“I will absolutely never be the reason he has to give it up or be the one to say, ‘OK, buddy. Time’s up,’” Melaney says. “He’s told me that if he ever felt tired or that he couldn’t do it anymore, he would absolutely give it up. But he still believes that he can do it and he still loves it.
“As long as that’s the case, we can make it work.”
Edward Loar grew up in a golf family. His father was a pharmacist by trade, and a scratch golfer on the side. He later became the head men’s golf coach at SMU, where he coached his youngest son, Nick, and three U.S. Amateur champions (Hank Kuehne, Colt Knost, Kelly Kraft).
“He had a nice, natural swing,” Jay says of Edward. At 10 years old, Edward shot 30 from the forward tees at their home course, The Shores Country Club. He hit his blue-headed 6-wood about 150 yards, the perfect distance for the 300-yard par-4s and 150-yard par-3s, and holed everything with his wood-shafted Otey Crisman putter.
His natural talents served him well through college, where he’d watch seven college football games on a Saturday while Howell headed out to practice. “And then … the next week we would go play a tournament and he’d beat me,” Howell recalls. “And it just drove me bonkers."
One of those victories came in 1999 at the prestigious Sunnehanna Amateur, where Edward beat Howell by five shots (and then defended his title the next year). He also won the Southern Amateur, the Southwestern Amateur and five collegiate titles at Oklahoma State. He was a four-time All-American, played in the 1998 Palmer Cup and was a member of the Cowboys’ 2000 NCAA title team.
“I would’ve tagged Ed early on to win a whole bunch of PGA TOUR events,” Howell says. “He always had a wonderful short game, he’s a big guy, he can hit it forever.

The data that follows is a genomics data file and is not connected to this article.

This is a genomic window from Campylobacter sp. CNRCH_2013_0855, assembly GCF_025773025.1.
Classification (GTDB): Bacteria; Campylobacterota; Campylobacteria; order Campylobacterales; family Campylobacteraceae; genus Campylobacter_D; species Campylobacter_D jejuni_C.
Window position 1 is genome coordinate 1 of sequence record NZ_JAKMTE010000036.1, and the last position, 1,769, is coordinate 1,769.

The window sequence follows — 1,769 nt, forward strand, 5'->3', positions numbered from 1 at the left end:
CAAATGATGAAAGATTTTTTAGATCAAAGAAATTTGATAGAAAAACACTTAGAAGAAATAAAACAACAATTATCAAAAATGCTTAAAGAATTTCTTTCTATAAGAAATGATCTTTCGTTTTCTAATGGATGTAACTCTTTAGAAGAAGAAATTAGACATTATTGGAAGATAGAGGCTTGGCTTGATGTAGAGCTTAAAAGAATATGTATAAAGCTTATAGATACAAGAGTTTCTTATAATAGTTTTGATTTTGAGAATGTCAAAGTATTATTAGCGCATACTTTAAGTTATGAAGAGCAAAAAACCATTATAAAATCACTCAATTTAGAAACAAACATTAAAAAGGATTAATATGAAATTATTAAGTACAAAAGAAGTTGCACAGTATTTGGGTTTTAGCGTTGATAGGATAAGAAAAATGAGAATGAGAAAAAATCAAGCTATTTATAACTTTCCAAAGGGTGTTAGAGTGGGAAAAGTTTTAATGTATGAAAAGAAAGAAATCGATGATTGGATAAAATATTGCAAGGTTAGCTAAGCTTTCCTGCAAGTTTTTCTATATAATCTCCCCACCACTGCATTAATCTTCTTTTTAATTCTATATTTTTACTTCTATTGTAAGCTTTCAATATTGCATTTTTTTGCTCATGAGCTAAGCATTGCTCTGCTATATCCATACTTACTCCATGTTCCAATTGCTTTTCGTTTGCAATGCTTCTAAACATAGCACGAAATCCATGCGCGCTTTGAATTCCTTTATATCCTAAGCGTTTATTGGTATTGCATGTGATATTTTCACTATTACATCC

“But in this crazy game, you just never know what’s going to happen.”
If there was one shortcoming, it was a full swing that was too reliant on timing and resulted in a big miss, often at inopportune times. After failing to make it to Q-School’s Final Stage in his first attempt, Loar headed to the Asian Tour. He spent five seasons in Asia, each year returning home for another unsuccessful Q-School attempt. He won twice in Asia before finally earning Web.com Tour status for the 2007 season.
“In hindsight, (playing in Asia), kind of masked some of my inefficiencies,” Edward says. “I was good enough to, once or twice a year, get into contention, so I thought I was improving. I don’t know if I was improving as much as I needed to. I was playing somewhere that I was just good enough to play.”
He finally made it to Q-School’s Final Stage in 2006, playing his first Web.com Tour season in 2007. He didn’t keep his card, and spent the next three seasons playing “anywhere they’d take my money.” He bounced between the Web.com Tour and PGA TOUR from 2011 to 2015 before returning to the mini-tours for the past two years.